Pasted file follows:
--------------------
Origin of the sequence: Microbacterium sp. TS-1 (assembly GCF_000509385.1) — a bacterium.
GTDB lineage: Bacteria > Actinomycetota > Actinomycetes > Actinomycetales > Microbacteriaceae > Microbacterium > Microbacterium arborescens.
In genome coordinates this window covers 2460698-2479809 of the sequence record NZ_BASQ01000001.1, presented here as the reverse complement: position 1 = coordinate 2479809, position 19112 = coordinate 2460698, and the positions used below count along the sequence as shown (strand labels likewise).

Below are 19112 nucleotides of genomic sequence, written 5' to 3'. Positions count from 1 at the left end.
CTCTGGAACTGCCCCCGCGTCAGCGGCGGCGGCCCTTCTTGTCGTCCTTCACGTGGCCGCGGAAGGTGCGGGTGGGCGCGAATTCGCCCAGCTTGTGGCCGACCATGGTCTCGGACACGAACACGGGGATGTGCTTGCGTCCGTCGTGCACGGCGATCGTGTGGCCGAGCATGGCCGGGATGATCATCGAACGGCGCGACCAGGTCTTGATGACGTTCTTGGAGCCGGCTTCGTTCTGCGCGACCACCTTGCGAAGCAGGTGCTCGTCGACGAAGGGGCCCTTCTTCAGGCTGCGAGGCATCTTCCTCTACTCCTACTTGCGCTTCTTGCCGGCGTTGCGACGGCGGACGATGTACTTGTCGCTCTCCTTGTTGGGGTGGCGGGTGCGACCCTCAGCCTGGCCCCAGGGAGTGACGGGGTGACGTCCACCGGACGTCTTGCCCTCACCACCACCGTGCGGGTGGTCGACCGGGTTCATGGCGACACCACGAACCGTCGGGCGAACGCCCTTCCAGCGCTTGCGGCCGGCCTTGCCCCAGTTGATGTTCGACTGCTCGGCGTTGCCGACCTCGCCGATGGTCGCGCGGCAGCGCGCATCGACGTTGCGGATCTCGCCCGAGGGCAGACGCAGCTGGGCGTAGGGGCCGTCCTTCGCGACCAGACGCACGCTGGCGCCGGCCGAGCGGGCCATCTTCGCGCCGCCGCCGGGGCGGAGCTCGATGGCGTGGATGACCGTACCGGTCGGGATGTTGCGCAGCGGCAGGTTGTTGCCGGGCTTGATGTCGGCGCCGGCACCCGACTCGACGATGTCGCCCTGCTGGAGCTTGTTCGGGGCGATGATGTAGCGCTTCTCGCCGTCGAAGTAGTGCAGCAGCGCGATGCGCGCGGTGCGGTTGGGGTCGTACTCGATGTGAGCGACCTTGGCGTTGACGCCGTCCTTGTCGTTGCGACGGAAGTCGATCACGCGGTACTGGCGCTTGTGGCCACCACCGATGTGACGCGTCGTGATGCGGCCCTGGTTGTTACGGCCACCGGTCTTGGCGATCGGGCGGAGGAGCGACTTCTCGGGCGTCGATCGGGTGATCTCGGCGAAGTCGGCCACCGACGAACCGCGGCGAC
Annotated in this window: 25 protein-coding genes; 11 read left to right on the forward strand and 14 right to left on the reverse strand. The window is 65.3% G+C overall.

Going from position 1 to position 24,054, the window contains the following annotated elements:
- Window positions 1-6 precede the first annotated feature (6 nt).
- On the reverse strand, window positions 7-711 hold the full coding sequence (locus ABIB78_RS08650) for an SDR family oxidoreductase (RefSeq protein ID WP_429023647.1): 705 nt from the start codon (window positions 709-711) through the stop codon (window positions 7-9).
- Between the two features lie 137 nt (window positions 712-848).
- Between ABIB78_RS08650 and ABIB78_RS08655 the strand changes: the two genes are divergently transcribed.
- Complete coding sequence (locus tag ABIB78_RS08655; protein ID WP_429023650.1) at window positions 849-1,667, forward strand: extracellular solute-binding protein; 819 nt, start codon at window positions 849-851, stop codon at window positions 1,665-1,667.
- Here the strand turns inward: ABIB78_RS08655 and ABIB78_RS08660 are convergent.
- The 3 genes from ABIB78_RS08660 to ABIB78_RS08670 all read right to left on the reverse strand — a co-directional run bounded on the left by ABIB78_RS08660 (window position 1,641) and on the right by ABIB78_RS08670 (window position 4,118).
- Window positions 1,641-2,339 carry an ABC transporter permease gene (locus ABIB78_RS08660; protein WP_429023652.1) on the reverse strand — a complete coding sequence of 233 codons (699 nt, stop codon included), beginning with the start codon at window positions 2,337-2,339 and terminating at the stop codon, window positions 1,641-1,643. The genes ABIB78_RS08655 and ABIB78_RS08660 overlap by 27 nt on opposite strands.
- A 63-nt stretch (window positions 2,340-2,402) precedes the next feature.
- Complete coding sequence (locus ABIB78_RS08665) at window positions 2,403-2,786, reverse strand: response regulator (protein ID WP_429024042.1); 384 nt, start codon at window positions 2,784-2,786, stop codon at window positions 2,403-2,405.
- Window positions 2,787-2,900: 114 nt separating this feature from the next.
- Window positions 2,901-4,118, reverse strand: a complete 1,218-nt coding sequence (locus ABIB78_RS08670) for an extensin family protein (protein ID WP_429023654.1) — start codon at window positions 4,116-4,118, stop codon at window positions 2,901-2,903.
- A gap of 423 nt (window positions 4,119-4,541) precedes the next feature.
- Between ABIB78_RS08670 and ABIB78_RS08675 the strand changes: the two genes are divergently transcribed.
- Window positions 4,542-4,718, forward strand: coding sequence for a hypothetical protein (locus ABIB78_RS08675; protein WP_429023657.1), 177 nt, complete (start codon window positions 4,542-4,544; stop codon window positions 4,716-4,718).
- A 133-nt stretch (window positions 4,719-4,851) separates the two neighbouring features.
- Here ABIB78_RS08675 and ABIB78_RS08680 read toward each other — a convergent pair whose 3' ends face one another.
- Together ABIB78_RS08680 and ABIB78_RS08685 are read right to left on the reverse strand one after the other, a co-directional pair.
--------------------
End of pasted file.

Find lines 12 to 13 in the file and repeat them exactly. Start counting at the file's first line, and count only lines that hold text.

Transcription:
- Complete coding sequence (locus tag ABIB78_RS08655; protein ID WP_429023650.1) at window positions 849-1,667, forward strand: extracellular solute-binding protein; 819 nt, start codon at window positions 849-851, stop codon at window positions 1,665-1,667.
- Here the strand turns inward: ABIB78_RS08655 and ABIB78_RS08660 are convergent.